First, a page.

The best part about WordPress is that it is easy to use and flexible enough to create different types of websites. That's the main reason why WordPress has grown so much in popularity. In fact, according to a recent survey, WordPress powers 43% of all websites on the Internet. If you're wondering why you should use WordPress, you've come to the right place.Reflecting on this question means that you have at least done a little research on WordPress or heard about it from a friend or colleague.
But that doesn't mean you've fully weighed the pros and cons or that you've thoroughly checked the features. For average business owners, names like WordPress, Joomla, Shopify, Magento, Wix, and Weebly might sound like alien names. The process of creating a website brings these names into your life, since they are all platforms used to create websites.Each has its own benefits, while many are more often used for specialized websites for specific purposes. For example, Shopify only makes sense if you have an online store.
It's not a platform with which you would start a blog and then become an ecommerce store (check out Shopify's alternatives to compare solutions). Magento is in the same boat.Other website and platform builders have more flexibility, and these are usually the most popular. You can usually find free themes and plugins, but the premium (paid) ones usually offer better features and quality support. Finally, many WordPress users end up paying for additional services, whether they are freelancers or agencies.
For example, you can pay a freelancer to design a logo for you or to adjust part of your site's CSS code.Other WordPress users are interested in keeping graphic designers or maintenance experts available. It all depends on your experience and the scale of your website. But overall, you can keep your WordPress costs to a minimum. Many webmasters end up paying only for hosting.This takes you to a free download page, which is updated frequently based on the latest version (currently WordPress 5.2+).
This provides an instant idea of how the WordPress software is presented to users. You're not bombarded with ads or asked to complete a survey before you download the free software. You will see a basic page with some descriptions, beta versions, requirements, source code, files, and a download counter.It offers multiple download options (such as .zip and .tar.gz) along with the appropriate instructions to install the WordPress software on your own. This way, there is no need to manage the files and upload them via FTP.Managed WordPress hosting companies go one step further by managing all installation, maintenance, security and backups in the future.
As for updates, you don't have to return to the download page every time a new version of WordPress is released. Instead, WordPress informs you about the update in the control panel, where you can usually complete the process in less than a minute.One of the most common misconceptions about WordPress is that it's mainly for creating blogs. At one point, that was indeed the case. WordPress was developed as a blogging platform but that has changed dramatically with the different new versions over the years.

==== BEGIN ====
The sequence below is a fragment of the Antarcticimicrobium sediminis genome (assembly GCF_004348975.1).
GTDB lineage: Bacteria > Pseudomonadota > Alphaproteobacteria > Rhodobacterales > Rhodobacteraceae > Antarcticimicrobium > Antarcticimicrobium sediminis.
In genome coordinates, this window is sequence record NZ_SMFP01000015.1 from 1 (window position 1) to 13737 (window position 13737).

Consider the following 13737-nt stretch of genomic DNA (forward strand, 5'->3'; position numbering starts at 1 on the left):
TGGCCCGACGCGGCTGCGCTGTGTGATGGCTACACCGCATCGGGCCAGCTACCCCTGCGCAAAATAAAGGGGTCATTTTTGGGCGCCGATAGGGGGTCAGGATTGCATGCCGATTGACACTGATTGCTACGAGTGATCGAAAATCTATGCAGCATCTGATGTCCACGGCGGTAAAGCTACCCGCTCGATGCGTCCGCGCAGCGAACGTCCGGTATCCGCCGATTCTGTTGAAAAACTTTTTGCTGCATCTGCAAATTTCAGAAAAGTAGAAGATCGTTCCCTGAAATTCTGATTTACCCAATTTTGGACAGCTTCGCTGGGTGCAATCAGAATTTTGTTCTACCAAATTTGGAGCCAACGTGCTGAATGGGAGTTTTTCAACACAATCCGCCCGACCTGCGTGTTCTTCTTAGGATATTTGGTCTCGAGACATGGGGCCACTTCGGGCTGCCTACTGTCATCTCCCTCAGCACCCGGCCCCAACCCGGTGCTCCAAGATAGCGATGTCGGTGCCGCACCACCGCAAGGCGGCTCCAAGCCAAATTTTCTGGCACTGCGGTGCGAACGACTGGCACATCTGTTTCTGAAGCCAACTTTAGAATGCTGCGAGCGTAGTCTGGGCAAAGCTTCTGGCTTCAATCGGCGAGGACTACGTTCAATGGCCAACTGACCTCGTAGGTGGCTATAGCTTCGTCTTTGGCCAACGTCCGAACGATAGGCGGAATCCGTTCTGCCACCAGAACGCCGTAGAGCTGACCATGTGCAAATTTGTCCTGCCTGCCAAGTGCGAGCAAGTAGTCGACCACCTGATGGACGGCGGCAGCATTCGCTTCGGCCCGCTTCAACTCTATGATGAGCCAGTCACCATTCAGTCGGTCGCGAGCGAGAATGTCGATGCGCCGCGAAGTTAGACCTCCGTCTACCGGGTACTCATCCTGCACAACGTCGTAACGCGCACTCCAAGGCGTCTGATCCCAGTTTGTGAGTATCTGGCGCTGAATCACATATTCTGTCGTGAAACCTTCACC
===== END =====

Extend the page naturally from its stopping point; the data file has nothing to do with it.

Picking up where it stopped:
In fact, WordPress has an advantage due to its blogging roots. It's by far one of the cleanest and fastest ways to write and publish blog posts, and it's all included right from the start.Some website creation tools think first of design and applications; then the blogging interface appears as an afterthought. That's not the case with WordPress; so you can create a beautiful e-commerce site and know that the blog is an integral part of the development process.Clearly, the list goes on and on. The good news about WordPress is that functionality for things like forums and e-commerce websites is achieved with simple plugins and themes.So for example if I wanted to create an online portfolio for my web design business I could use this theme.
All I would need is a small one-time fee; a load of some demo data; and any changes I would like to make myself. The following screenshot is a fairly popular e-commerce theme that is combined with the WooCommerce plugin.WooCommerce is one of the main ways to turn your regular WordPress website into a working online store; with payment processing; a shopping cart; and product galleries. Check out this detailed tutorial on how to install WooCommerce.The last example below shows a forum. This website was built with a theme; but you can also consider searching the Internet for some forum plugins.
There are several available if you have already chosen an interesting topic; but it doesn't have forum functionality.And this is exactly how to achieve different types of websites with WordPress: write down what function you need; then go to Google; and check if there are any plugins or themes that fit your needs. I bet you'll always find good results. In my own experience; WordPress has never told me that a file is not compatible.You can expect to upload common files such as .jpg; .png; .gif; .pdf; .doc; .pptx; .mp3; .m4a; .mp4; .mov; .wmv; and .avi along with that; you won't have any problems with darker file types like .odt; .key; .ogg; and. And while there are some file formats such as SVG that are not allowed; there are good solutions to avoid it - check out this tutorial on how to safely upload SVG on WordPress.In short: if you want to put a photo; a gif; a video or a document on your website - WordPress is usually fair game! It's even common to host documents and presentations on a website without publishing them on a specific page - yes; WordPress supports practically any type of media.However - you must follow the rules and legally use only media that you own; are open for free downloads or that can be used when granting credit - check out this full list of media types supported by WordPress!.